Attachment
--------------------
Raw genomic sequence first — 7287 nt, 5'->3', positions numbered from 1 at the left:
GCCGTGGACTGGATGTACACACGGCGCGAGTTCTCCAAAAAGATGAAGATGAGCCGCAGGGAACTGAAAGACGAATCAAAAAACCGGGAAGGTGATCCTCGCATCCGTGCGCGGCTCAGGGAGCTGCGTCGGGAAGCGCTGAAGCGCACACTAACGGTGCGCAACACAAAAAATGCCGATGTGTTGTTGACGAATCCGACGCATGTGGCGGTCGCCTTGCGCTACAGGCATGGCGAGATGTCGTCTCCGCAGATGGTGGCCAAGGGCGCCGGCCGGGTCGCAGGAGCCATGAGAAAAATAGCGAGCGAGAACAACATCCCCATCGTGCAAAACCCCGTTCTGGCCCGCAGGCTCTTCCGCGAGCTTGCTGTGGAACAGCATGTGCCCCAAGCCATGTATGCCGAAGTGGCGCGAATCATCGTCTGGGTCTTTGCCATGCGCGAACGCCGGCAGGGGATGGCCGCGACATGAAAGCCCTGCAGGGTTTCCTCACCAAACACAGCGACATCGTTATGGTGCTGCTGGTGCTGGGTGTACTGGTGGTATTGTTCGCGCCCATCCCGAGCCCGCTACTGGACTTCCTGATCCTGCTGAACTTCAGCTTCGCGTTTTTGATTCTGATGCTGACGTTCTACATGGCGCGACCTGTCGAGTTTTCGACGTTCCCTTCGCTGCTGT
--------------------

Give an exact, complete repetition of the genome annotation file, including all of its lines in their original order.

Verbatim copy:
Raw genomic sequence first — 7287 nt, 5'->3', positions numbered from 1 at the left:
GCCGTGGACTGGATGTACACACGGCGCGAGTTCTCCAAAAAGATGAAGATGAGCCGCAGGGAACTGAAAGACGAATCAAAAAACCGGGAAGGTGATCCTCGCATCCGTGCGCGGCTCAGGGAGCTGCGTCGGGAAGCGCTGAAGCGCACACTAACGGTGCGCAACACAAAAAATGCCGATGTGTTGTTGACGAATCCGACGCATGTGGCGGTCGCCTTGCGCTACAGGCATGGCGAGATGTCGTCTCCGCAGATGGTGGCCAAGGGCGCCGGCCGGGTCGCAGGAGCCATGAGAAAAATAGCGAGCGAGAACAACATCCCCATCGTGCAAAACCCCGTTCTGGCCCGCAGGCTCTTCCGCGAGCTTGCTGTGGAACAGCATGTGCCCCAAGCCATGTATGCCGAAGTGGCGCGAATCATCGTCTGGGTCTTTGCCATGCGCGAACGCCGGCAGGGGATGGCCGCGACATGAAAGCCCTGCAGGGTTTCCTCACCAAACACAGCGACATCGTTATGGTGCTGCTGGTGCTGGGTGTACTGGTGGTATTGTTCGCGCCCATCCCGAGCCCGCTACTGGACTTCCTGATCCTGCTGAACTTCAGCTTCGCGTTTTTGATTCTGATGCTGACGTTCTACATGGCGCGACCTGTCGAGTTTTCGACGTTCCCTTCGCTGCTGT